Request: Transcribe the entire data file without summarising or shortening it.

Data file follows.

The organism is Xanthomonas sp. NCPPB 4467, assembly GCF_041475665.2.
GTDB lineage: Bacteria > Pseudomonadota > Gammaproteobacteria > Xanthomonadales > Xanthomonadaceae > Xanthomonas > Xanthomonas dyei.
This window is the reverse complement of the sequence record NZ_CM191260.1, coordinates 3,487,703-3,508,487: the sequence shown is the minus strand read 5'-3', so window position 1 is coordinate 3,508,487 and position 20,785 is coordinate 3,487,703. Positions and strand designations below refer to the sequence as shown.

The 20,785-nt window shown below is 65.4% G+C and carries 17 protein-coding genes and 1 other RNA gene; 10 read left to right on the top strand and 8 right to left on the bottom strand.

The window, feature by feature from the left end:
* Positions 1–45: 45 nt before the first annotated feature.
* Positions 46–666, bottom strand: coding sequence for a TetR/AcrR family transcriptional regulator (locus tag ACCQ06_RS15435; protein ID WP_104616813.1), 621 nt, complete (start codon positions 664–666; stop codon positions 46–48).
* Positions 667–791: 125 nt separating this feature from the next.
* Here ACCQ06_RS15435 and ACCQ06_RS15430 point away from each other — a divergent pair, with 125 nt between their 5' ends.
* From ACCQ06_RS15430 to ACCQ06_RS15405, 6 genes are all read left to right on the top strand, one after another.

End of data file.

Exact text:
The organism is Xanthomonas sp. NCPPB 4467, assembly GCF_041475665.2.
GTDB lineage: Bacteria > Pseudomonadota > Gammaproteobacteria > Xanthomonadales > Xanthomonadaceae > Xanthomonas > Xanthomonas dyei.
This window is the reverse complement of the sequence record NZ_CM191260.1, coordinates 3,487,703-3,508,487: the sequence shown is the minus strand read 5'-3', so window position 1 is coordinate 3,508,487 and position 20,785 is coordinate 3,487,703. Positions and strand designations below refer to the sequence as shown.

The 20,785-nt window shown below is 65.4% G+C and carries 17 protein-coding genes and 1 other RNA gene; 10 read left to right on the top strand and 8 right to left on the bottom strand.

The window, feature by feature from the left end:
* Positions 1–45: 45 nt before the first annotated feature.
* Positions 46–666, bottom strand: coding sequence for a TetR/AcrR family transcriptional regulator (locus tag ACCQ06_RS15435; protein ID WP_104616813.1), 621 nt, complete (start codon positions 664–666; stop codon positions 46–48).
* Positions 667–791: 125 nt separating this feature from the next.
* Here ACCQ06_RS15435 and ACCQ06_RS15430 point away from each other — a divergent pair, with 125 nt between their 5' ends.
* From ACCQ06_RS15430 to ACCQ06_RS15405, 6 genes are all read left to right on the top strand, one after another.